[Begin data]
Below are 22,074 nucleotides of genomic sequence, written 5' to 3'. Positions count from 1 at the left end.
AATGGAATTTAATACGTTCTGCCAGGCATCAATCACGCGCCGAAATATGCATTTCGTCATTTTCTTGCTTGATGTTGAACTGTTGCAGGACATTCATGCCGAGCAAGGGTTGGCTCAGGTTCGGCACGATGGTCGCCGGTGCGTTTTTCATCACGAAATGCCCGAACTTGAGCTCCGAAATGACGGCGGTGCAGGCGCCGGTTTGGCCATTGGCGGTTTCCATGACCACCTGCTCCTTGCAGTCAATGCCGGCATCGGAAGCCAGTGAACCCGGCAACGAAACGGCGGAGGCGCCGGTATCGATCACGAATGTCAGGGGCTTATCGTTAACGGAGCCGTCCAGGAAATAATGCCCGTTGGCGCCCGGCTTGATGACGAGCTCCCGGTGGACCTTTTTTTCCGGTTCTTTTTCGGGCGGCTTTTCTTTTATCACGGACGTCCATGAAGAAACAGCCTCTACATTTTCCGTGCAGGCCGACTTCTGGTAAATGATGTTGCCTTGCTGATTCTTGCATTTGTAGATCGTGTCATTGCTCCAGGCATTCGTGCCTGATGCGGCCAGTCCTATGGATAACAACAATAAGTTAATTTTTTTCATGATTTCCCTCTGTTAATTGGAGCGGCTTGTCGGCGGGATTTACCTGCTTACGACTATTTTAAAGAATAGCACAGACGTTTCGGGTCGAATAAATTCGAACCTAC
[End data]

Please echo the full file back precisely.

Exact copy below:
Below are 22,074 nucleotides of genomic sequence, written 5' to 3'. Positions count from 1 at the left end.
AATGGAATTTAATACGTTCTGCCAGGCATCAATCACGCGCCGAAATATGCATTTCGTCATTTTCTTGCTTGATGTTGAACTGTTGCAGGACATTCATGCCGAGCAAGGGTTGGCTCAGGTTCGGCACGATGGTCGCCGGTGCGTTTTTCATCACGAAATGCCCGAACTTGAGCTCCGAAATGACGGCGGTGCAGGCGCCGGTTTGGCCATTGGCGGTTTCCATGACCACCTGCTCCTTGCAGTCAATGCCGGCATCGGAAGCCAGTGAACCCGGCAACGAAACGGCGGAGGCGCCGGTATCGATCACGAATGTCAGGGGCTTATCGTTAACGGAGCCGTCCAGGAAATAATGCCCGTTGGCGCCCGGCTTGATGACGAGCTCCCGGTGGACCTTTTTTTCCGGTTCTTTTTCGGGCGGCTTTTCTTTTATCACGGACGTCCATGAAGAAACAGCCTCTACATTTTCCGTGCAGGCCGACTTCTGGTAAATGATGTTGCCTTGCTGATTCTTGCATTTGTAGATCGTGTCATTGCTCCAGGCATTCGTGCCTGATGCGGCCAGTCCTATGGATAACAACAATAAGTTAATTTTTTTCATGATTTCCCTCTGTTAATTGGAGCGGCTTGTCGGCGGGATTTACCTGCTTACGACTATTTTAAAGAATAGCACAGACGTTTCGGGTCGAATAAATTCGAACCTAC